I used to think like you do but I also heavily monitor my execution times. Since changing to a system that calls FileExists several times per request I've notice 0ms difference in the milliseconds required to load pages. It's entirely probable than any frequent lookup on a given file will cause it to be cached somewhere in the system or SCSI drivers or drive hardware. It's even more likely that lookup times on SCSI hardware are sub-millisecond.
Given I use cfinclude heavily it's no surprise that one more lookup doesn't even show on the radar.
The reality is it would likely have more overhead than a variable lookup but we're probably talking 0.0001 milliseconds difference unless you have millions of files in a directory or you're running a webserver off IDE disks or something silly like that. The additional code complexity probably isn't worth the savings unless you're /. or Apple or something.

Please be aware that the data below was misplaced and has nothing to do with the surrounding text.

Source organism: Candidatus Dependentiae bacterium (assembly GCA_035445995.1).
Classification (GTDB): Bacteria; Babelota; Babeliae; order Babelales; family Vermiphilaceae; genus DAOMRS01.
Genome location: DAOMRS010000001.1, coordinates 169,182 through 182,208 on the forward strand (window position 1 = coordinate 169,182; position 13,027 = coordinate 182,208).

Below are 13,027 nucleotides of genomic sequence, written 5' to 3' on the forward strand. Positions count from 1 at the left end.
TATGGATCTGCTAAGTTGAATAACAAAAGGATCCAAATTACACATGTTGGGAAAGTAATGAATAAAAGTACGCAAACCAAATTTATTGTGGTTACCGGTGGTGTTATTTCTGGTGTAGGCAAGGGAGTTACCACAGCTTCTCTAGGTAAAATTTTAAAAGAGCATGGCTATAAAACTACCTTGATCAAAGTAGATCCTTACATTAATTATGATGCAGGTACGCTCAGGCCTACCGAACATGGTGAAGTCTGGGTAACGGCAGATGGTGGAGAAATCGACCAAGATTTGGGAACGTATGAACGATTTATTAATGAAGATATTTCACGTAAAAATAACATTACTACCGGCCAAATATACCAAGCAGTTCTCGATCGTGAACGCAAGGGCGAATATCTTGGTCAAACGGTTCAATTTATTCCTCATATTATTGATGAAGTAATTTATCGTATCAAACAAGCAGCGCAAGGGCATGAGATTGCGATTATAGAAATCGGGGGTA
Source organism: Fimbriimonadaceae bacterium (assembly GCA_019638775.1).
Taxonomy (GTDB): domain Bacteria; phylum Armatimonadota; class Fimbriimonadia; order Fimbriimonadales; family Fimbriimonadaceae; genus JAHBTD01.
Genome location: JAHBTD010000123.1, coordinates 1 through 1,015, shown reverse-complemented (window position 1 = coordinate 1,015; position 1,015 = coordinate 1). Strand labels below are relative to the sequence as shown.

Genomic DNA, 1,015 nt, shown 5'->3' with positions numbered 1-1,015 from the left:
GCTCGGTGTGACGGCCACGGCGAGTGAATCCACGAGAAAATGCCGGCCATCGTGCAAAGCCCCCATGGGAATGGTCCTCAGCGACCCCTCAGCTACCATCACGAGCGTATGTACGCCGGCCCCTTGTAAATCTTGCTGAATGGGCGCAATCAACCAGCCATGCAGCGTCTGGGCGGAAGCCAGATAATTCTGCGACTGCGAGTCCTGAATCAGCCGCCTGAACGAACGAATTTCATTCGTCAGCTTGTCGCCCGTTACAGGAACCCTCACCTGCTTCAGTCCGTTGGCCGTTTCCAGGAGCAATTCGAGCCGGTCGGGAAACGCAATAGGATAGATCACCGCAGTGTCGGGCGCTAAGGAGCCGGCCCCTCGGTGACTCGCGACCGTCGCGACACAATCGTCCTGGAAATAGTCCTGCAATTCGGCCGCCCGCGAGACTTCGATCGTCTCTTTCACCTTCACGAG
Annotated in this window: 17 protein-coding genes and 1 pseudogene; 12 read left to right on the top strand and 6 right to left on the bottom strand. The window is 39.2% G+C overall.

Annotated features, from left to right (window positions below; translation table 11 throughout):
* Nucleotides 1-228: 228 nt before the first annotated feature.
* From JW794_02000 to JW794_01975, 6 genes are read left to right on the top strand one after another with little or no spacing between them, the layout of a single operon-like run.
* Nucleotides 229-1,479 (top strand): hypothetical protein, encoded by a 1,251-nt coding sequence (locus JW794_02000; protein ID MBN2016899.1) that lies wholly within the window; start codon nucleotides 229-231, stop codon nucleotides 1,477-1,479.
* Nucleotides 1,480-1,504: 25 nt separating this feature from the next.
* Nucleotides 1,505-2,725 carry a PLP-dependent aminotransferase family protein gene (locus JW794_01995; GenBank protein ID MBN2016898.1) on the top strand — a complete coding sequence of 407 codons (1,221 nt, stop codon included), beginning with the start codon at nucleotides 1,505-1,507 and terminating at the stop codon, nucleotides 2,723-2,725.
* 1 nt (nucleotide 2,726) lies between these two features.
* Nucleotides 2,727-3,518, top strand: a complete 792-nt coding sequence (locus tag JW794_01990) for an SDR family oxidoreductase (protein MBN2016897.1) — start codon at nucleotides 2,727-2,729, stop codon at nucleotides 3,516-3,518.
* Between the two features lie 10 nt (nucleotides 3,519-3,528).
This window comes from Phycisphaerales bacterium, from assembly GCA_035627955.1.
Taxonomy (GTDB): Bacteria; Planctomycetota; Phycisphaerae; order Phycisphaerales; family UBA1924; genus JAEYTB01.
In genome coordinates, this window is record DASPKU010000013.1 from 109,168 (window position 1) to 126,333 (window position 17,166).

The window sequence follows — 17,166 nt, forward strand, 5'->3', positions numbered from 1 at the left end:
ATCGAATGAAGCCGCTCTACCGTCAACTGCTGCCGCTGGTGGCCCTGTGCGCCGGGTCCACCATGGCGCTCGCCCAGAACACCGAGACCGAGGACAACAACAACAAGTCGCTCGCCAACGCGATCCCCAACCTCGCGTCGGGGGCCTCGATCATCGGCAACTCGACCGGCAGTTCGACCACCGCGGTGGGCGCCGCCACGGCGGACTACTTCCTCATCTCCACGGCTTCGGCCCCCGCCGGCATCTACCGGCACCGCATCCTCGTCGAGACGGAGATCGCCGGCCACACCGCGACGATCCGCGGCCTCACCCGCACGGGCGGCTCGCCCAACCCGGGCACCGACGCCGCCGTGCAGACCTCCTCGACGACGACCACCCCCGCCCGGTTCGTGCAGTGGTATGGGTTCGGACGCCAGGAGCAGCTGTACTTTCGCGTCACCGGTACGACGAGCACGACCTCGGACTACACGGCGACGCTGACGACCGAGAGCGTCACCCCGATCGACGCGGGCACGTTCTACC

To those who say it's poor architecture I beg to differ. In the mid to long term you can buy processors far cheaper than developer time. Having a system that requires only changing files is simpler than changing files AND variables - and dealing with the additional complexity. Like most things in the optimization category many tasks that save a few MS may occupy hours that could be spent on more effective measures like improving your cache.